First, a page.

What’s so wrong with the Hyde amendment?

There are so many issues in the health care debate, you need a scorecard to keep up with them. One that keeps many people scratching their heads is what’s so wrong with the Hyde amendment? As Mercy Sister Mary Ann Walsh asks today in an op-ed piece in washingtonpost.com’s “On Faith” blog, why is the Senate hiding from Hyde?

Sister Walsh is the director of media relations for the United States Conference of Catholic Bishops.

The U.S. bishops have come down firmly on the side of universal health care, but they are equally firm that reform of the current system must not include an expansion of federal funding of abortion itself or of insurance plans that cover abortion.  The Senate bill — the only one under consideration in this 11th hour of the debate — does not include any specific prohibition, such as the Hyde amendment, which forbids federal funds being used for abortions. Congress has refused to put a Hyde-like prohibition in the Senate bill, claiming that it isn’t needed. But as Sister Walsh points out, “The Hyde Amendment has been satisfactory for America for almost 35 years. Why not incorporate it into health care reform legislation now?”

Do we really need Hyde in this legislation? You bet, say the bishops. What would happen if there is no specific prohibition? One needs a crystal ball to say definitively, but hammering out public policy, especially such sweeping public policy, always means trying to anticipate the future and prepare for the “what ifs.”

Part of the bishops’ concern is over the “what if” community health centers, a federally funded program, suddenly found themselves forced to offer elective abortions. They do not do so now, but the bishops maintain that the reform legislation, if enacted into law, ultimately would require them to do so. This is a complex issue. The USCCB has issued a fact sheet explaining the quandry that health centers would find themselves in if the Senate bill is passed without a specific fix.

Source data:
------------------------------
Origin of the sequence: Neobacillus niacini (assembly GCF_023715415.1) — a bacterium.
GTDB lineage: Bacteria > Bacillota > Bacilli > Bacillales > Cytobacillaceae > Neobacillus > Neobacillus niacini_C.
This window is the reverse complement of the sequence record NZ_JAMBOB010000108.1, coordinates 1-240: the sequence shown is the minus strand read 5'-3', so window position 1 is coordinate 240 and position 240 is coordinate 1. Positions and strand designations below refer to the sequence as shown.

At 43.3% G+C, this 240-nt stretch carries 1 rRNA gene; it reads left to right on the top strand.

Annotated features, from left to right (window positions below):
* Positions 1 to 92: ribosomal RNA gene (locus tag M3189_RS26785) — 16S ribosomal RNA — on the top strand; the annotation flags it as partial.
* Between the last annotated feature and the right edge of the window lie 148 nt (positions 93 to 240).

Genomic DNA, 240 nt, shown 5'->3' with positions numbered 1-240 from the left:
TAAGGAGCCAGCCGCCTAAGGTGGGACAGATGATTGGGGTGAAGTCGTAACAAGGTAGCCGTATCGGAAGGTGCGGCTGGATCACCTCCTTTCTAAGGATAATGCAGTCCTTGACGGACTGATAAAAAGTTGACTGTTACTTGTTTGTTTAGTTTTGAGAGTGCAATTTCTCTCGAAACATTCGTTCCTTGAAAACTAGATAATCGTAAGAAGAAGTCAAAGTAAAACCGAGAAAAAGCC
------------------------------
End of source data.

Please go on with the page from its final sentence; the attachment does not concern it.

What’s the fix? As Sister Walsh points out, there is an easy one: Hyde.

Book captures spirit of the Irish

It may be March and it may already be St. Patrick’s Day — but it is just the right time to catch up on a December feature on a book about the Irish, written by John Shaughnessy, assistant editor of  The Criterion, newspaper of the Indianapolis Archdiocese. 

“I wanted to write a book that would be a tribute to Irish immigrants, like my grandparents, who came to America with their most important possessions: their dreams,” Shaughnessy told Criterion editor Mike Krokos. The book was published by Corby Books in Notre Dame, Ind.

“These stories would connect with most people because most of the stories in the books are about fathers and sons, mothers and daughters, brothers and sisters, husbands and wives — all relationships that touch our lives,” Shaughnessy added.

Celebrating St. Patrick and the San Patricios

After putting the corned beef in the Crock-Pot and digging out my silly leprechaun socks, I was in an Irish frame of mind this morning when I stopped in at my neighborhood Starbucks.

My eye caught on a new CD by the cash register — with artwork based on the image of the Virgin of Guadalupe, and the title “San Patricio,” the Spanish name for St. Patrick. The latest album by The Chieftains, who have made Irish music popular around the world more than 40 years, is a tribute to the San Patricios, a small battalion of solders conscripted by the United States during the Mexican-American War, 1846-48.

Made up mostly of Irish immigrants, the soldiers abandoned their posts and ended up fighting alongside the Mexican army under Gen. Antonio Lopez de Santa Ana. Ultimately they were defeated and the survivors tried for treason and hanged. The unit has become legendary among Mexicans and Irish, in part for the common bond of Catholicism the San Patricios shared with the Mexican people, at a time of anti-immigrant, anti-Irish and anti-Catholic sentiment in the United States.

A 1999 feature film about the San Patricios, “One Man’s Hero,” won several awards at the Sundance Film Festival and an ALMA award for its director, Lance Hool.

The Chieftains’ album is a blend of musical styles and performers: Irish tin whistles and uilleann pipes, Mexican guitar, accordion and mandolin; singers Ry Cooder, Linda Ronstadt, Lila Downs, Jorge Hernandez, Hugo Arroyo, Carlos Nunez and the Chieftain’s leader, Paddy Moloney. Irish actor Liam Neeson narrates one track: “March to Battle (Across the Rio Grande).”

The album’s lyrics, a combination of English and Spanish, tell of bravery and homesickness, of broken hearts and legends. In an editorial today, the New York Times riffed on the album to raise a toast for St. Patrick’s Day: